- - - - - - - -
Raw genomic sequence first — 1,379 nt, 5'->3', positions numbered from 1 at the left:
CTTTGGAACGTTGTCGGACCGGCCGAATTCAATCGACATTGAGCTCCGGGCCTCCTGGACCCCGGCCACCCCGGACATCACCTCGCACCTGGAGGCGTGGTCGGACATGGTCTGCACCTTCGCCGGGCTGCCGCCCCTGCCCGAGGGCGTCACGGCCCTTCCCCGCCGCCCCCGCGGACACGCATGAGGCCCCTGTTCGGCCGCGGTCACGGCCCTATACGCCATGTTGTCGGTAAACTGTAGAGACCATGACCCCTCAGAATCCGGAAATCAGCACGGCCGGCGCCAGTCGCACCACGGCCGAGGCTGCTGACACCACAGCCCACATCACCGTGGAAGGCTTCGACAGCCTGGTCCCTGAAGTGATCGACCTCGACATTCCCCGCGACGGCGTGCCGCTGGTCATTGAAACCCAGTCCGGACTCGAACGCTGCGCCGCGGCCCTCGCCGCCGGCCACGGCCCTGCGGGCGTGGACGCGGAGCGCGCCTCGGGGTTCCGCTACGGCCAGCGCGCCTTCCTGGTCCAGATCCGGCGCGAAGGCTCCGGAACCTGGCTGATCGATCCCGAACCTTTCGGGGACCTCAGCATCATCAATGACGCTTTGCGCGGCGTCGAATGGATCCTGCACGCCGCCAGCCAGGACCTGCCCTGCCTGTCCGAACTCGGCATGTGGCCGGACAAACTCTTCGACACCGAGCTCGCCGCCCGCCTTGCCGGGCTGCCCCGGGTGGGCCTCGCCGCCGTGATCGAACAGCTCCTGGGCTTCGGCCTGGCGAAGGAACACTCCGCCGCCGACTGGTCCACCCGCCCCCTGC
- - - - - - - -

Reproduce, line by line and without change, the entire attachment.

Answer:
Raw genomic sequence first — 1,379 nt, 5'->3', positions numbered from 1 at the left:
CTTTGGAACGTTGTCGGACCGGCCGAATTCAATCGACATTGAGCTCCGGGCCTCCTGGACCCCGGCCACCCCGGACATCACCTCGCACCTGGAGGCGTGGTCGGACATGGTCTGCACCTTCGCCGGGCTGCCGCCCCTGCCCGAGGGCGTCACGGCCCTTCCCCGCCGCCCCCGCGGACACGCATGAGGCCCCTGTTCGGCCGCGGTCACGGCCCTATACGCCATGTTGTCGGTAAACTGTAGAGACCATGACCCCTCAGAATCCGGAAATCAGCACGGCCGGCGCCAGTCGCACCACGGCCGAGGCTGCTGACACCACAGCCCACATCACCGTGGAAGGCTTCGACAGCCTGGTCCCTGAAGTGATCGACCTCGACATTCCCCGCGACGGCGTGCCGCTGGTCATTGAAACCCAGTCCGGACTCGAACGCTGCGCCGCGGCCCTCGCCGCCGGCCACGGCCCTGCGGGCGTGGACGCGGAGCGCGCCTCGGGGTTCCGCTACGGCCAGCGCGCCTTCCTGGTCCAGATCCGGCGCGAAGGCTCCGGAACCTGGCTGATCGATCCCGAACCTTTCGGGGACCTCAGCATCATCAATGACGCTTTGCGCGGCGTCGAATGGATCCTGCACGCCGCCAGCCAGGACCTGCCCTGCCTGTCCGAACTCGGCATGTGGCCGGACAAACTCTTCGACACCGAGCTCGCCGCCCGCCTTGCCGGGCTGCCCCGGGTGGGCCTCGCCGCCGTGATCGAACAGCTCCTGGGCTTCGGCCTGGCGAAGGAACACTCCGCCGCCGACTGGTCCACCCGCCCCCTGC